Sociology Honors Program
Each department and program in the College of Liberal Arts offers its majors the opportunity to graduate with Departmental Honors. To do so, students must complete their department’s Honors program, which involves conducting original research and writing a thesis under the supervision of a departmental faculty member. Theses are typically longer and more in depth than papers written for other undergraduate classes. Honors students often regard writing a thesis as one of the most meaningful and intellectually stimulating experiences of their college careers.
Sociology Honors is a double-semester program during which students write a thesis under the supervision of a member of the Sociology faculty and a “second reader,” who can come from any department in the University. Honors students also attend a seminar during both semesters, which meets for an hour twice weekly. The seminar is taught by Dr. Penny Green, the Sociology Honors Advisor. Its purpose is to provide support, resources, and assistance relevant to successfully completing a Sociology Honors Thesis. The seminar also strives to build a close mentoring relationship between first and second semester Honors students, thereby creating a genuine community of young scholars.
Sociology majors interested in participating in Sociology Honors should contact Dr. Green as early as possible, and no later than the first semester of their junior year. This early contact insures that Honors prerequisites are scheduled far enough in advance to allow students to complete Sociology Honors and still graduate in a timely manner. This initial meeting is also useful in terms of acquainting interested students with Sociology Honors and helping them identify potential thesis supervisors, based on their academic interests.
Students are admitted to Sociology Honors in both the spring and fall semesters. Dr. Green begins reviewing applications for and making decisions on spring admissions on September 15. Consideration of fall applications begins on March 1. Assuming Honors slots are still available, applications received after those dates are considered on a first-come, first-served basis, until all available spaces are filled. Applicants must have an overall GPA of at least 3.0 and a Sociology GPA of at least 3.5. They must have completed SOC 302 (Intro to Study of Society) and SOC 317L (Statistics, or approved substitution) before their first semester in Honors. Applicants must also have completed SOC 317M (Methods) or SOC 379M (Theory) prior to beginning the program; preferred applicants will have completed both. Students who have not completed both SOC 317M and SOC 379M before entering Honors must take the missing requirement during their first semester in the program.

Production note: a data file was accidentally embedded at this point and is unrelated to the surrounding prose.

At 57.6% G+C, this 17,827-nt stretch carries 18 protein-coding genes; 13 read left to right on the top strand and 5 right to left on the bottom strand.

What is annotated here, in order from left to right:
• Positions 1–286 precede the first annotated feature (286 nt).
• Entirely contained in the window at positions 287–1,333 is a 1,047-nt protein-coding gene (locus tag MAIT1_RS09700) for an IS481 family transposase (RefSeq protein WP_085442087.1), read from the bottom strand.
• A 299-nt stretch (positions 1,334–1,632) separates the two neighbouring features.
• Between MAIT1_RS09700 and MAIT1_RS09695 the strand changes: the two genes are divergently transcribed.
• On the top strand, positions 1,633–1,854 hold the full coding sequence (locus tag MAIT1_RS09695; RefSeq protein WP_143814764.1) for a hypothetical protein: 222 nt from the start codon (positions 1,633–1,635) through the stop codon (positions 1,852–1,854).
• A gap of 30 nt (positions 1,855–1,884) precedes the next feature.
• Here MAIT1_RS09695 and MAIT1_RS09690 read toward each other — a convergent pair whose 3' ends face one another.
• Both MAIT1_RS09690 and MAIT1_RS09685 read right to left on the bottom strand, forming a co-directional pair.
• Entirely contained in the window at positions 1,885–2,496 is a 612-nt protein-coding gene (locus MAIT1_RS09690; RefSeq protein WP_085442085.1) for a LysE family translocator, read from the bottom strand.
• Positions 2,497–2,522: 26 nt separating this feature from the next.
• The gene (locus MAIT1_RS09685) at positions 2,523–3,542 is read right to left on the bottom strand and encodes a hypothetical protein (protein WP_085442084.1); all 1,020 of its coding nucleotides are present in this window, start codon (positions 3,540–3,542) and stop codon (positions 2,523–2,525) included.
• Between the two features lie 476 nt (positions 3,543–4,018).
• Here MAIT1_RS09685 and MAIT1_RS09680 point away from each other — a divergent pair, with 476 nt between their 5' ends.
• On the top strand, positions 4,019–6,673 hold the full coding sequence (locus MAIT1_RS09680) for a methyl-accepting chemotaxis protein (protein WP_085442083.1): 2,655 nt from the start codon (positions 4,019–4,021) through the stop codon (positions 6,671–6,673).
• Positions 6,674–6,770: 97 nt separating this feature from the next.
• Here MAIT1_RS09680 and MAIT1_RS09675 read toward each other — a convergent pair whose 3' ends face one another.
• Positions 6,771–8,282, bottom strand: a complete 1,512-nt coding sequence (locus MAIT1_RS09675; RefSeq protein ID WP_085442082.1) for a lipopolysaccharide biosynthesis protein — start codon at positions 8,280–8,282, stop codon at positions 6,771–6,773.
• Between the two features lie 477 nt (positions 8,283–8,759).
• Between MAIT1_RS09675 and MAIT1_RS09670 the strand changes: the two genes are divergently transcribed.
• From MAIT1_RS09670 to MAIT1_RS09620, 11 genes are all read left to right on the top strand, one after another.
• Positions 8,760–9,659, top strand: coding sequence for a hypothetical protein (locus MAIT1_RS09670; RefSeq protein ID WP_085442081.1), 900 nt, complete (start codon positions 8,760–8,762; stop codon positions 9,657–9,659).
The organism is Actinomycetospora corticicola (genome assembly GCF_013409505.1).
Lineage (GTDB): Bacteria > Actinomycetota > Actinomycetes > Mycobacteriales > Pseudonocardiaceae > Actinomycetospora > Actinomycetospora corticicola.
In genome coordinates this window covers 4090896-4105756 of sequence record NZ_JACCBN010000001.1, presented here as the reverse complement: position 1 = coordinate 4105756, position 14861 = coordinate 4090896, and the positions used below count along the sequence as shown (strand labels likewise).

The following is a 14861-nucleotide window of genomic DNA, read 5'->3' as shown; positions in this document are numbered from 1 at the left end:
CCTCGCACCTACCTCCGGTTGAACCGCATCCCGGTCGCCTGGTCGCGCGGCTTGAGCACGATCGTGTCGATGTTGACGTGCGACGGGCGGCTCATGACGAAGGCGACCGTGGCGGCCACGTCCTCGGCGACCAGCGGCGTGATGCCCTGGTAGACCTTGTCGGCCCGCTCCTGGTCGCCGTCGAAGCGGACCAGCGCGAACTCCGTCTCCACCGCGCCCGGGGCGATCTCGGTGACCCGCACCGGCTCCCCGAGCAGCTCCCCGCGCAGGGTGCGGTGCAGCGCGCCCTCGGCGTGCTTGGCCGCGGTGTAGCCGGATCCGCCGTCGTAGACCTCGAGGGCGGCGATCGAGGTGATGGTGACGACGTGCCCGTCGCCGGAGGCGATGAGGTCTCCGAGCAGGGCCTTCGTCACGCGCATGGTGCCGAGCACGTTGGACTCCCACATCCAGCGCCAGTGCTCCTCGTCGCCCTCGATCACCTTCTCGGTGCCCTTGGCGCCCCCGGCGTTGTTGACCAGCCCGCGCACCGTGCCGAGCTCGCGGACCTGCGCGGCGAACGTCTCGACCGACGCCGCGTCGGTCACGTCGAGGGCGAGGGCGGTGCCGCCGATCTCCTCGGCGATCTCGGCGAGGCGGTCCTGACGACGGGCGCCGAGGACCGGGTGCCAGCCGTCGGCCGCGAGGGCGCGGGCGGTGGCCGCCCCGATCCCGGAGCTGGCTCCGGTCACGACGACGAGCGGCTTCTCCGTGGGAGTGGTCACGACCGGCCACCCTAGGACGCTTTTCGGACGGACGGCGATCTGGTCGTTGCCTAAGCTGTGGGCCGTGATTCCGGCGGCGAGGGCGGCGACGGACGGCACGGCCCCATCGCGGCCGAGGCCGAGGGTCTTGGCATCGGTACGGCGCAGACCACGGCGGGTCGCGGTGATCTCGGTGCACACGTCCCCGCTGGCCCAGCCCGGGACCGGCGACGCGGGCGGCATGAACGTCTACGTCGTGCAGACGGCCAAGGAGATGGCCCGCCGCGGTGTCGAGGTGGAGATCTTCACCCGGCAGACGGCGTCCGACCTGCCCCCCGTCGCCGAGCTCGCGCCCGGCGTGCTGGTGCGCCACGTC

Students are encouraged to secure a thesis supervisor before applying for Honors, although this is not a requirement. Dr. Green can help identify potential supervisors, which is an advantage of making early contact. Applicants should also have at least a general idea of the area they would like to work in. Preferred applicants will have a reasonably well-defined thesis topic. Applications should be submitted to Debbie Rothschild (CLA 1.216) or directly to Dr. Green (CLA 3.602). Applications can be downloaded from: www.utexas.edu/cola/depts/sociology/undergraduate/honors.php.